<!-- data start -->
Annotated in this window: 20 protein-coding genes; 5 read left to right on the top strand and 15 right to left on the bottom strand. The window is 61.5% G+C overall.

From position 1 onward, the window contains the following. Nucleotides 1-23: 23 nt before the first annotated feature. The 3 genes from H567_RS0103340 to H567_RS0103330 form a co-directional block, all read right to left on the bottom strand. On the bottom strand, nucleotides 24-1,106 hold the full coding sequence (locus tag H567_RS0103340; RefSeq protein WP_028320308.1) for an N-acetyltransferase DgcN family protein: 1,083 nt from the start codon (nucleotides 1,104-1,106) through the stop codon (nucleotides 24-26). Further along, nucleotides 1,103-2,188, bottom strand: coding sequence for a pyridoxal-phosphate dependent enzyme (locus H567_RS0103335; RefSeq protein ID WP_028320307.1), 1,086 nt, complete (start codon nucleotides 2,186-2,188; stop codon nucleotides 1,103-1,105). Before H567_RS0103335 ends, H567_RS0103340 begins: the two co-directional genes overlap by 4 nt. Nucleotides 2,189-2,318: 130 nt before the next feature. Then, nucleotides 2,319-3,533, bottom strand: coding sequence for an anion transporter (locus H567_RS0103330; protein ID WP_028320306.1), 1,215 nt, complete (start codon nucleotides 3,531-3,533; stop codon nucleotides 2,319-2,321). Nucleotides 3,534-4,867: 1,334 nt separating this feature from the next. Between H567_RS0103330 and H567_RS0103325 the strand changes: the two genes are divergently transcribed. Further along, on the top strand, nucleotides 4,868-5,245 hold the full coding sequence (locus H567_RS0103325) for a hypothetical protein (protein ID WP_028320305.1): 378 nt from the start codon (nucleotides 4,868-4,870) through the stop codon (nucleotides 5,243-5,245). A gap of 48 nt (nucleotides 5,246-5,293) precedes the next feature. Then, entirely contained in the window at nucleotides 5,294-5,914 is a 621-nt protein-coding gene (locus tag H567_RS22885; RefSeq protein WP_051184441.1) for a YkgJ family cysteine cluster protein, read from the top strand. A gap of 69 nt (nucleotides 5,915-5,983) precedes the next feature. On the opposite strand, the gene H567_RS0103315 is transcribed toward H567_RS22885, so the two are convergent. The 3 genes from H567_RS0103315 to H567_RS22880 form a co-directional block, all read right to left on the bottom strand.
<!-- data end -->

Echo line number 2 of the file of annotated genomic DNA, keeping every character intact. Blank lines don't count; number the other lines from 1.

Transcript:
From position 1 onward, the window contains the following. Nucleotides 1-23: 23 nt before the first annotated feature. The 3 genes from H567_RS0103340 to H567_RS0103330 form a co-directional block, all read right to left on the bottom strand. On the bottom strand, nucleotides 24-1,106 hold the full coding sequence (locus tag H567_RS0103340; RefSeq protein WP_028320308.1) for an N-acetyltransferase DgcN family protein: 1,083 nt from the start codon (nucleotides 1,104-1,106) through the stop codon (nucleotides 24-26). Further along, nucleotides 1,103-2,188, bottom strand: coding sequence for a pyridoxal-phosphate dependent enzyme (locus H567_RS0103335; RefSeq protein ID WP_028320307.1), 1,086 nt, complete (start codon nucleotides 2,186-2,188; stop codon nucleotides 1,103-1,105). Before H567_RS0103335 ends, H567_RS0103340 begins: the two co-directional genes overlap by 4 nt. Nucleotides 2,189-2,318: 130 nt before the next feature. Then, nucleotides 2,319-3,533, bottom strand: coding sequence for an anion transporter (locus H567_RS0103330; protein ID WP_028320306.1), 1,215 nt, complete (start codon nucleotides 3,531-3,533; stop codon nucleotides 2,319-2,321). Nucleotides 3,534-4,867: 1,334 nt separating this feature from the next. Between H567_RS0103330 and H567_RS0103325 the strand changes: the two genes are divergently transcribed. Further along, on the top strand, nucleotides 4,868-5,245 hold the full coding sequence (locus H567_RS0103325) for a hypothetical protein (protein ID WP_028320305.1): 378 nt from the start codon (nucleotides 4,868-4,870) through the stop codon (nucleotides 5,243-5,245). A gap of 48 nt (nucleotides 5,246-5,293) precedes the next feature. Then, entirely contained in the window at nucleotides 5,294-5,914 is a 621-nt protein-coding gene (locus tag H567_RS22885; RefSeq protein WP_051184441.1) for a YkgJ family cysteine cluster protein, read from the top strand. A gap of 69 nt (nucleotides 5,915-5,983) precedes the next feature. On the opposite strand, the gene H567_RS0103315 is transcribed toward H567_RS22885, so the two are convergent. The 3 genes from H567_RS0103315 to H567_RS22880 form a co-directional block, all read right to left on the bottom strand.